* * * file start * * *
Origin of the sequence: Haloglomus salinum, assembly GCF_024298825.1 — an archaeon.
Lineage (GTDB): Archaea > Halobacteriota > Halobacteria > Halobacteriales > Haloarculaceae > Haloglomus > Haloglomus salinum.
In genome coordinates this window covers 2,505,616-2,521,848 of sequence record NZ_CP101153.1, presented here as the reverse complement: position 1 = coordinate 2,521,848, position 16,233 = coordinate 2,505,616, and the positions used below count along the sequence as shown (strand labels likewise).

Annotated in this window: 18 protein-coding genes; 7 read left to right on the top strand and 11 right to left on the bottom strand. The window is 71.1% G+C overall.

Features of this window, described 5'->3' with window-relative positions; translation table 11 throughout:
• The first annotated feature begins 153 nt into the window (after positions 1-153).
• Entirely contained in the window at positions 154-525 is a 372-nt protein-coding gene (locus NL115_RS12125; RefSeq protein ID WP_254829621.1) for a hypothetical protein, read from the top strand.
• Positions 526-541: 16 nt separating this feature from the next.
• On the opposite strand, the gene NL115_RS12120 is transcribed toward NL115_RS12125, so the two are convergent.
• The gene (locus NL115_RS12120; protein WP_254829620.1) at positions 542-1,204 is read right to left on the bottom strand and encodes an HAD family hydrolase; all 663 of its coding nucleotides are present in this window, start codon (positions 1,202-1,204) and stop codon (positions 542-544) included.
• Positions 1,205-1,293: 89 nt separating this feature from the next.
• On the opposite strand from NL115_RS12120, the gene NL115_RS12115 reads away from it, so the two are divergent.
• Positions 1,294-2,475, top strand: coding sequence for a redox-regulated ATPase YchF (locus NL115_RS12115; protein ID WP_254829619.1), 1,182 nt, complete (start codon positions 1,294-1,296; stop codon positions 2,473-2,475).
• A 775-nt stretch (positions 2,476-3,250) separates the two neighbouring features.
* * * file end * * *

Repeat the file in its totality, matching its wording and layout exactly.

Origin of the sequence: Haloglomus salinum, assembly GCF_024298825.1 — an archaeon.
Lineage (GTDB): Archaea > Halobacteriota > Halobacteria > Halobacteriales > Haloarculaceae > Haloglomus > Haloglomus salinum.
In genome coordinates this window covers 2,505,616-2,521,848 of sequence record NZ_CP101153.1, presented here as the reverse complement: position 1 = coordinate 2,521,848, position 16,233 = coordinate 2,505,616, and the positions used below count along the sequence as shown (strand labels likewise).

Annotated in this window: 18 protein-coding genes; 7 read left to right on the top strand and 11 right to left on the bottom strand. The window is 71.1% G+C overall.

Features of this window, described 5'->3' with window-relative positions; translation table 11 throughout:
• The first annotated feature begins 153 nt into the window (after positions 1-153).
• Entirely contained in the window at positions 154-525 is a 372-nt protein-coding gene (locus NL115_RS12125; RefSeq protein ID WP_254829621.1) for a hypothetical protein, read from the top strand.
• Positions 526-541: 16 nt separating this feature from the next.
• On the opposite strand, the gene NL115_RS12120 is transcribed toward NL115_RS12125, so the two are convergent.
• The gene (locus NL115_RS12120; protein WP_254829620.1) at positions 542-1,204 is read right to left on the bottom strand and encodes an HAD family hydrolase; all 663 of its coding nucleotides are present in this window, start codon (positions 1,202-1,204) and stop codon (positions 542-544) included.
• Positions 1,205-1,293: 89 nt separating this feature from the next.
• On the opposite strand from NL115_RS12120, the gene NL115_RS12115 reads away from it, so the two are divergent.
• Positions 1,294-2,475, top strand: coding sequence for a redox-regulated ATPase YchF (locus NL115_RS12115; protein ID WP_254829619.1), 1,182 nt, complete (start codon positions 1,294-1,296; stop codon positions 2,473-2,475).
• A 775-nt stretch (positions 2,476-3,250) separates the two neighbouring features.